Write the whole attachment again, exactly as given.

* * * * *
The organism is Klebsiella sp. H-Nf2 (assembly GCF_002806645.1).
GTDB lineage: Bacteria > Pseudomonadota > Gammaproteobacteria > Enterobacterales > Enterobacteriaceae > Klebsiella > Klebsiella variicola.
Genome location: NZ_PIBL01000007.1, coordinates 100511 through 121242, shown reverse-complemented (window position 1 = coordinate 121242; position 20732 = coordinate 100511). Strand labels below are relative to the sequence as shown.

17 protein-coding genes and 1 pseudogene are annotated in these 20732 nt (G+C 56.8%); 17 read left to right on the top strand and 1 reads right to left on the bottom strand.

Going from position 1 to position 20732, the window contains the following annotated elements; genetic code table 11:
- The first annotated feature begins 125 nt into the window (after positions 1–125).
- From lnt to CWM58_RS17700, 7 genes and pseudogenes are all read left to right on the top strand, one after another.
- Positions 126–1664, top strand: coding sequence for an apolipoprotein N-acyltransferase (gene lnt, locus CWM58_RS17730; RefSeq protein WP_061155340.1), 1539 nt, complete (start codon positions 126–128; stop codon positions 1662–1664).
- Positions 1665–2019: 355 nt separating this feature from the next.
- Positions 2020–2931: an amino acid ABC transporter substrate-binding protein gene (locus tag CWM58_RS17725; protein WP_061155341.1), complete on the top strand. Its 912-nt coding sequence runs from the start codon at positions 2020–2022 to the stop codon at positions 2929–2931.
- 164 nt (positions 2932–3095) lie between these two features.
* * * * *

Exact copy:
The organism is Klebsiella sp. H-Nf2 (assembly GCF_002806645.1).
GTDB lineage: Bacteria > Pseudomonadota > Gammaproteobacteria > Enterobacterales > Enterobacteriaceae > Klebsiella > Klebsiella variicola.
Genome location: NZ_PIBL01000007.1, coordinates 100511 through 121242, shown reverse-complemented (window position 1 = coordinate 121242; position 20732 = coordinate 100511). Strand labels below are relative to the sequence as shown.

17 protein-coding genes and 1 pseudogene are annotated in these 20732 nt (G+C 56.8%); 17 read left to right on the top strand and 1 reads right to left on the bottom strand.

Going from position 1 to position 20732, the window contains the following annotated elements; genetic code table 11:
- The first annotated feature begins 125 nt into the window (after positions 1–125).
- From lnt to CWM58_RS17700, 7 genes and pseudogenes are all read left to right on the top strand, one after another.
- Positions 126–1664, top strand: coding sequence for an apolipoprotein N-acyltransferase (gene lnt, locus CWM58_RS17730; RefSeq protein WP_061155340.1), 1539 nt, complete (start codon positions 126–128; stop codon positions 1662–1664).
- Positions 1665–2019: 355 nt separating this feature from the next.
- Positions 2020–2931: an amino acid ABC transporter substrate-binding protein gene (locus tag CWM58_RS17725; protein WP_061155341.1), complete on the top strand. Its 912-nt coding sequence runs from the start codon at positions 2020–2022 to the stop codon at positions 2929–2931.
- 164 nt (positions 2932–3095) lie between these two features.